Nike has some of the best exercise interfaces around, yet when you’re putting in several miles a week and tracking your progress accordingly, anything can get stale.
That’s why MvsW, an interactive campaign by Nike Hong Kong, is so exciting. For this ongoing gender race to put down the most total miles the fastest, Pill & Pillow created a series of men versus women, blue versus red visualizations that put the best fitness charts to shame.
"As fanboys of sci-fi movies, we wanted to create an interface like Tron with the control panel of the Ironman’s suit," Creative Director Henry Chu explains. "Backlit graphics show data progressively, with a feel of speediness."
Indeed, the first thing you realize is that everything about the interface feels fast. Virtual cameras don’t just tilt and pan, they barrel roll into scenes. Lines race across vast, undefinable spaces. And while there’s certainly an element of sci-fi throwback—the comparisons to Tron are unavoidable—what the images lack in fidelity, they make up in sheer velocity.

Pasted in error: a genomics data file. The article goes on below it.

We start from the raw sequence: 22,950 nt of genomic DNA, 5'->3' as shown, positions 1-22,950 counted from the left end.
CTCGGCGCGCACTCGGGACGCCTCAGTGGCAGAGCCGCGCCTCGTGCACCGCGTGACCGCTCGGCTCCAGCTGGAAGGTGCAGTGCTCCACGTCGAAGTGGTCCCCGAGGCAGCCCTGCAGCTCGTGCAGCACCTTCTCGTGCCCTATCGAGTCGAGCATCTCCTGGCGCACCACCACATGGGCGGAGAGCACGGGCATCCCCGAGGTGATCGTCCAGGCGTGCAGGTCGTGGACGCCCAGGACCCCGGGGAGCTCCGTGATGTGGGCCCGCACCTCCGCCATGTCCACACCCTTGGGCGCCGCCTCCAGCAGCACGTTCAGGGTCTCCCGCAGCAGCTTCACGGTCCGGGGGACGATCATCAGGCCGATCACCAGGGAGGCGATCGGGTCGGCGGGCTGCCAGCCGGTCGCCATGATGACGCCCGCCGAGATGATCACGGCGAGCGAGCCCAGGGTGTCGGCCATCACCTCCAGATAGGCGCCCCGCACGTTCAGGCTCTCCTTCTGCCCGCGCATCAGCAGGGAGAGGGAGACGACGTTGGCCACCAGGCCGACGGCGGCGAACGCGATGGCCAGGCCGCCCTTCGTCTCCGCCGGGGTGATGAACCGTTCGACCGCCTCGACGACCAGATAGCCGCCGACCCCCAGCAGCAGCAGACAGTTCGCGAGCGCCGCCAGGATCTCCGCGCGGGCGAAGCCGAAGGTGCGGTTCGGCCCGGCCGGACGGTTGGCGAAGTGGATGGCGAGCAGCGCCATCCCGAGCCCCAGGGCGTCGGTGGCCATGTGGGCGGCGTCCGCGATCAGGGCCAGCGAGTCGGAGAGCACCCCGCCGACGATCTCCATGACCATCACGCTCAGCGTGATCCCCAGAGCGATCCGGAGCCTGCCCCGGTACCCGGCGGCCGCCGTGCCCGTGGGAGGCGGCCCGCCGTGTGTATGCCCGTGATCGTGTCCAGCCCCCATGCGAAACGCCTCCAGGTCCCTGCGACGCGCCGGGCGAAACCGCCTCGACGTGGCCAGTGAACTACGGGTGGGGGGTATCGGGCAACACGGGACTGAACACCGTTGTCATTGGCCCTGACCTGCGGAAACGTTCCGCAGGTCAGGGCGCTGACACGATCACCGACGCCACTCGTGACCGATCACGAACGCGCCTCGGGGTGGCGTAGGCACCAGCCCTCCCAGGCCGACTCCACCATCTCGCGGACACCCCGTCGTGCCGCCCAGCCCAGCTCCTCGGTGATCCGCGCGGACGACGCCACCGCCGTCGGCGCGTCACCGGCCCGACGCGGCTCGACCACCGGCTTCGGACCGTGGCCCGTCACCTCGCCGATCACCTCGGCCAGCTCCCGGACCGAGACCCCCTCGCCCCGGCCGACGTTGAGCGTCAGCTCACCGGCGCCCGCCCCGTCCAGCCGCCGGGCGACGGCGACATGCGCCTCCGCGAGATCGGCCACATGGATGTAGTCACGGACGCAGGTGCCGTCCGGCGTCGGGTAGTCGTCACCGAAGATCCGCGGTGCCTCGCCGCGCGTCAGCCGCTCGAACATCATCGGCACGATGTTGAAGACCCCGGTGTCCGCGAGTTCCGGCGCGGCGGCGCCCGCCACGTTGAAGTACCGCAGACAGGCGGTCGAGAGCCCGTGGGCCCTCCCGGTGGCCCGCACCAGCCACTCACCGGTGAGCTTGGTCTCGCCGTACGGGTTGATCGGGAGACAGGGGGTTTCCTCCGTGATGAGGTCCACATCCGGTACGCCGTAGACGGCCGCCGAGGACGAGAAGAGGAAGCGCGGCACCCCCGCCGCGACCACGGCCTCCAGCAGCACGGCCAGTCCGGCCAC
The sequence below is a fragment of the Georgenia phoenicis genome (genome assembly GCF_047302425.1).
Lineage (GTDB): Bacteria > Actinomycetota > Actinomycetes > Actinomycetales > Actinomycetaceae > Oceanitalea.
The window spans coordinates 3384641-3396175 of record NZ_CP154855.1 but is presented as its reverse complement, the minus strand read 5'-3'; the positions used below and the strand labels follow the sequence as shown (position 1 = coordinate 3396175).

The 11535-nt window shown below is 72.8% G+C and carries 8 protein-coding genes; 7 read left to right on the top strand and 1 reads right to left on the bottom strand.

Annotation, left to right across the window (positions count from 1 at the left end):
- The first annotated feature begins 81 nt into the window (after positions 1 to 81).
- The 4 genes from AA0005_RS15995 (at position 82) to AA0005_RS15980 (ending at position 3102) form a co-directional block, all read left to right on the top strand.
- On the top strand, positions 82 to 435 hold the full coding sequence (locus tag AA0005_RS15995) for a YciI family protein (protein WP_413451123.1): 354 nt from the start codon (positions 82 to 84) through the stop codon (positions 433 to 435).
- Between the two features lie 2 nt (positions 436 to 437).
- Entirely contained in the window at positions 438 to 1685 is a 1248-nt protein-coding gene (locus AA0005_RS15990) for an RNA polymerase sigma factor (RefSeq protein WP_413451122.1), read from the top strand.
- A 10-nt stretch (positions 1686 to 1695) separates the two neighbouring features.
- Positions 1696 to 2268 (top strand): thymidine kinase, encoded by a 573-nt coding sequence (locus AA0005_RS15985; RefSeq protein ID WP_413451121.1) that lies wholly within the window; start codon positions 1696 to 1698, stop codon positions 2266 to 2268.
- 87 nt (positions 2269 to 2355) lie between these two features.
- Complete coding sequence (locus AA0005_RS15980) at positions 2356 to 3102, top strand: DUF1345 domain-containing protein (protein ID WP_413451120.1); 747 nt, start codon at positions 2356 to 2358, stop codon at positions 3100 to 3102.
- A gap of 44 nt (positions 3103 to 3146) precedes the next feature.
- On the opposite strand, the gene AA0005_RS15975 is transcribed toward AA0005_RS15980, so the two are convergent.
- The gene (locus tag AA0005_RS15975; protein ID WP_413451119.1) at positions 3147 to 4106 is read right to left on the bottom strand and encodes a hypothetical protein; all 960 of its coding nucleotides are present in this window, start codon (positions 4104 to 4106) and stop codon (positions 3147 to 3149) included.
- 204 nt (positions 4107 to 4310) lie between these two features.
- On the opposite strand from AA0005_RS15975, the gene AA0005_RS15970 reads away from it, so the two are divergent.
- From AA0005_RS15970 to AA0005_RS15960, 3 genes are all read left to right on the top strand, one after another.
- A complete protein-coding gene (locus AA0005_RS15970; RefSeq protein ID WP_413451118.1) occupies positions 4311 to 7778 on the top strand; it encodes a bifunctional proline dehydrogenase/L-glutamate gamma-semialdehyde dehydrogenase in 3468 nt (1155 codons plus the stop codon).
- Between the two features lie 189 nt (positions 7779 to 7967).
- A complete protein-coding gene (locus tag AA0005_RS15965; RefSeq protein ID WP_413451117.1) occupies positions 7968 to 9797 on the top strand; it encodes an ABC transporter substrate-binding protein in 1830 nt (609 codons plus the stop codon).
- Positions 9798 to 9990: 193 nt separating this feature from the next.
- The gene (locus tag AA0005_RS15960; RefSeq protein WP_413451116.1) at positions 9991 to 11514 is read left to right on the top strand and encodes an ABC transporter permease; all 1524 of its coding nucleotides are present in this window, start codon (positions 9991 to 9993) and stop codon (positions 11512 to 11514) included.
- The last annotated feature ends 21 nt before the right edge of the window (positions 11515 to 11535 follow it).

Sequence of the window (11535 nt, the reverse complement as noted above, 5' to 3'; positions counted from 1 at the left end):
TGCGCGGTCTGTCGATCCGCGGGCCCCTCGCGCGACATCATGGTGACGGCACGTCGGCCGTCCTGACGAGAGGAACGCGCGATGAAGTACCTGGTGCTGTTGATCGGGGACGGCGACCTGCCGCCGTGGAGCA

But there is a method to the madness. Amidst the stark visual overload, the backend is crunching six attributes from Nike+ (Total Distance, Total Time, Farthest Run, Longest Run, Average Pace, and Fastest 1K). Take a closer look, and you’ll see that distances are always depicted in bars, and circles represent time. Their animations may often start with visual intensity, but they’ll always end with a clear, definable result.
The ultimate effect is that runners can feel like they’re in the middle of a high-speed race, even though, technically, each gender is contributing their miles at vastly different times (some people might run after work, others only on weekends). These visualizations become a unifying force to suck runners back into the race—a trick Nike+ has used before—intensified by the element of speed.
The good news is, you don’t need to actually live in Hong Kong to take part. Any Nike+ runner can log in at the site and join the race. So down a Cliff bar and fire up the light cycle. There are gender bragging rights at stake. (And ladies, you’re currently behind.)